The publication is the product of data scientist Karmel Allison, which utilizes a vocabulary of 190,000 words to generate content

Artificial intelligence has been attempting to pass the Turing test for years, and recently we’ve witnessed firsthand the marvels machine intelligence can produce. From the birth of a screenplay it’s been made clear that computers can code in plain English too, and we’re now seeing the theory validated yet again with the introduction of software engineer and data scientist Karmel Allison’s CuratedAI.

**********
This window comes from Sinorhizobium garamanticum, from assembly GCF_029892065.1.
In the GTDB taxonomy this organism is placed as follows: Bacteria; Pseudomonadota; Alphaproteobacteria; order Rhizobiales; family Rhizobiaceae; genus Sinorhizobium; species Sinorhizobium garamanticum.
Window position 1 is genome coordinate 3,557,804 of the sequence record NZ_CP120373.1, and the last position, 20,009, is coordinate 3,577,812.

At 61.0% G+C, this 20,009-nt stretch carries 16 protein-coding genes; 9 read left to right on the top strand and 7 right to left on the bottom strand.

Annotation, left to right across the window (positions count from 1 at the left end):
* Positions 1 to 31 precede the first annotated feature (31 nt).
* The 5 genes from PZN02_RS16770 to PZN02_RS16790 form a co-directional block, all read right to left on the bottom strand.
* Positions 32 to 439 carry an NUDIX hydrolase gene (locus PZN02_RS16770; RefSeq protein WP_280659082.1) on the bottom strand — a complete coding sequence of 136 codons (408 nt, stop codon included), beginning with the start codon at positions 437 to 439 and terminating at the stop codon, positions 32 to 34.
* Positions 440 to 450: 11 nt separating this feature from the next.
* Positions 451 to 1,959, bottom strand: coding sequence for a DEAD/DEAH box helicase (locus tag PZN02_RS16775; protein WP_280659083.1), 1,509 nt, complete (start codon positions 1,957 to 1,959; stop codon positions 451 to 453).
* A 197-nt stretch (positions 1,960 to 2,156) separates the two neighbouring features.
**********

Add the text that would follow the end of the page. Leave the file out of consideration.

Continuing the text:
While the neural network is by no means Shakespeare—the writing still requires a minimal human touch to fix typos and grammar—the poetry is still impressive given that it was computed into existence, not authored. Then again, Deep Gimble I (one of Allison’s algorithms) possesses a vocabulary of over 190,000 words, in sharp contrast to the Elizabethan Aged writer’s 33,000 (even though Allison admits that many of the words are far too complex to be used even in prose).

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